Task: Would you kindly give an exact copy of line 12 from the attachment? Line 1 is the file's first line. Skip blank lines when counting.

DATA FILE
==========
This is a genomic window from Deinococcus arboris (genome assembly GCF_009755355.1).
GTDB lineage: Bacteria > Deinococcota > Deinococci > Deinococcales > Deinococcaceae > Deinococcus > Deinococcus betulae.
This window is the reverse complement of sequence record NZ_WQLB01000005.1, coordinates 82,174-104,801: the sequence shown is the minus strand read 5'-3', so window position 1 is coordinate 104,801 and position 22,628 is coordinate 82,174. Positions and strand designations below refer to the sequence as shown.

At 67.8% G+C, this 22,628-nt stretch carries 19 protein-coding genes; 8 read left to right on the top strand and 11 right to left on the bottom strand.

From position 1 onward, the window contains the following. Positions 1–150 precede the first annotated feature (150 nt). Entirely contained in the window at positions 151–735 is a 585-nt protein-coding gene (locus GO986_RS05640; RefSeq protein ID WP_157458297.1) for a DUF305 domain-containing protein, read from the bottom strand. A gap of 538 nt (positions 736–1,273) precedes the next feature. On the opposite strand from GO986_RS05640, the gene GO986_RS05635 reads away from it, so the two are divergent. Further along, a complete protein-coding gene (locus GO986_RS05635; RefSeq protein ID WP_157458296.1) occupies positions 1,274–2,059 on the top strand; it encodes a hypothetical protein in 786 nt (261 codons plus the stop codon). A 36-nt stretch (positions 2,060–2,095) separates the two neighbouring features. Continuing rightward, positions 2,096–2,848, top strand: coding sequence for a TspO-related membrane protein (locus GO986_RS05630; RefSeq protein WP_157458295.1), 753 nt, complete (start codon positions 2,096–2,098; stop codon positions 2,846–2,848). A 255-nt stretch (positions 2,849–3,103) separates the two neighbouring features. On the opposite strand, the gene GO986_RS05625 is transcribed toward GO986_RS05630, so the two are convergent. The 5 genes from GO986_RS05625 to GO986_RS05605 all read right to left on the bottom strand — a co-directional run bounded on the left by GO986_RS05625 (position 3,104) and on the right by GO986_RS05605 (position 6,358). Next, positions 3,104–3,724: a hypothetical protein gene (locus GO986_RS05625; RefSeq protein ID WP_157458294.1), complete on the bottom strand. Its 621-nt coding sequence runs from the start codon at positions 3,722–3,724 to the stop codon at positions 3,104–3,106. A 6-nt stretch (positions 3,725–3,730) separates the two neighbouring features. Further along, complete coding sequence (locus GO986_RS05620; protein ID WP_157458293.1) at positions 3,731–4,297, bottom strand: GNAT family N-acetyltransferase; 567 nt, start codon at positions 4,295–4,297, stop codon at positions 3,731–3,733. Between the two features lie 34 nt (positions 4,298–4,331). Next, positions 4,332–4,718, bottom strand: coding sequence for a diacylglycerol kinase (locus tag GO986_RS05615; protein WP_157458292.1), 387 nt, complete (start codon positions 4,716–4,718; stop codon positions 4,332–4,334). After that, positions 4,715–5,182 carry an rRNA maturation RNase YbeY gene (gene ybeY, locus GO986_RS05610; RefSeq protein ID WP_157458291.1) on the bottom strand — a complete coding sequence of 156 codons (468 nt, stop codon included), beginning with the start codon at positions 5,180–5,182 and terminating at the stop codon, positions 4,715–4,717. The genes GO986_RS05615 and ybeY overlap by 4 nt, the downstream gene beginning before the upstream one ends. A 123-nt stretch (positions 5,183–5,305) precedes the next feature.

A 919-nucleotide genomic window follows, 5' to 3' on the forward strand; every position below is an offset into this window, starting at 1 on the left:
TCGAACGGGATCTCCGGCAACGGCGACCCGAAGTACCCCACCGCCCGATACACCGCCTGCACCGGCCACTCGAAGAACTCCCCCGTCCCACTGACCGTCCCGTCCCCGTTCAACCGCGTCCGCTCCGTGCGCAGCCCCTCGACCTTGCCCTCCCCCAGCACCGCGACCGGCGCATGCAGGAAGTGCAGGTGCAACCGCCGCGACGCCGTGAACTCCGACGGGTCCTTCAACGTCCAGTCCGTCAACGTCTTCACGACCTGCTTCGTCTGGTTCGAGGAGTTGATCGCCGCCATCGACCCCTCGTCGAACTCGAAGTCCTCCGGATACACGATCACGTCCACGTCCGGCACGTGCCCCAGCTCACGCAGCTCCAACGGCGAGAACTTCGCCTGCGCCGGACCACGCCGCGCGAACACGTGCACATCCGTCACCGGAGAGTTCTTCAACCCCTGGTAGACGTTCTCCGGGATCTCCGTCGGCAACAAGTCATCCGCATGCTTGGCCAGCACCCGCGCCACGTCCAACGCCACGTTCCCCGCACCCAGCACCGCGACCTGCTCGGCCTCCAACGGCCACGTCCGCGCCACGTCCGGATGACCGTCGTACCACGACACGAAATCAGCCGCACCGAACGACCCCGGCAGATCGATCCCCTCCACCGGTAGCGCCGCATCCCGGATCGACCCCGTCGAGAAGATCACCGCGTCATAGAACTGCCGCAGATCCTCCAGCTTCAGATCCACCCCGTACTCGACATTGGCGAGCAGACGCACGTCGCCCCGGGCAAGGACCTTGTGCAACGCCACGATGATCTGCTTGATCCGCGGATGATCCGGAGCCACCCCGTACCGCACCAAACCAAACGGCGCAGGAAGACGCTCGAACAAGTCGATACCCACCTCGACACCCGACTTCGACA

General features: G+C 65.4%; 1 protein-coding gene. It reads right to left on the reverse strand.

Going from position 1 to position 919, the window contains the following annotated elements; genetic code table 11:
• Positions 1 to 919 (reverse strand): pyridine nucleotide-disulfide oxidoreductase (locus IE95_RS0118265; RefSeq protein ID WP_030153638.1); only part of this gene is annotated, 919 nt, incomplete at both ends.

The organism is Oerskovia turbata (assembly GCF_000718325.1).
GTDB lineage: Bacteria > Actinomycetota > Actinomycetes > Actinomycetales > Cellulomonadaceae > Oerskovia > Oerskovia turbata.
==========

GTDB lineage: Bacteria > Actinomycetota > Actinomycetes > Actinomycetales > Cellulomonadaceae > Oerskovia > Oerskovia turbata.